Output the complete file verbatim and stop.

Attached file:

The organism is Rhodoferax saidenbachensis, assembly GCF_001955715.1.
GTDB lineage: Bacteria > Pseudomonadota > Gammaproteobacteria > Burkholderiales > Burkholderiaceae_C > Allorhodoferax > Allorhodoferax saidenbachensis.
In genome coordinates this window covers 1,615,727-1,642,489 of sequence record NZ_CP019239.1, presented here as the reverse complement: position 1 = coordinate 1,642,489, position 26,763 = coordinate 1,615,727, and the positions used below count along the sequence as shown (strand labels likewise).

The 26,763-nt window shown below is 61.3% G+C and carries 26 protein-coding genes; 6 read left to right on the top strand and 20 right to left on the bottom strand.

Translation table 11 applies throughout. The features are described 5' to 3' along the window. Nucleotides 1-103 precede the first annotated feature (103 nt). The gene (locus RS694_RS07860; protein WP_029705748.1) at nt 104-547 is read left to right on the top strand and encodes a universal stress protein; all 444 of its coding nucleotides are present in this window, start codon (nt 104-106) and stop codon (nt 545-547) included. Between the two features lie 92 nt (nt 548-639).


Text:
The organism is Rhodoferax saidenbachensis, assembly GCF_001955715.1.
GTDB lineage: Bacteria > Pseudomonadota > Gammaproteobacteria > Burkholderiales > Burkholderiaceae_C > Allorhodoferax > Allorhodoferax saidenbachensis.
In genome coordinates this window covers 1,615,727-1,642,489 of sequence record NZ_CP019239.1, presented here as the reverse complement: position 1 = coordinate 1,642,489, position 26,763 = coordinate 1,615,727, and the positions used below count along the sequence as shown (strand labels likewise).

The 26,763-nt window shown below is 61.3% G+C and carries 26 protein-coding genes; 6 read left to right on the top strand and 20 right to left on the bottom strand.

Translation table 11 applies throughout. The features are described 5' to 3' along the window. Nucleotides 1-103 precede the first annotated feature (103 nt). The gene (locus RS694_RS07860; protein WP_029705748.1) at nt 104-547 is read left to right on the top strand and encodes a universal stress protein; all 444 of its coding nucleotides are present in this window, start codon (nt 104-106) and stop codon (nt 545-547) included. Between the two features lie 92 nt (nt 548-639).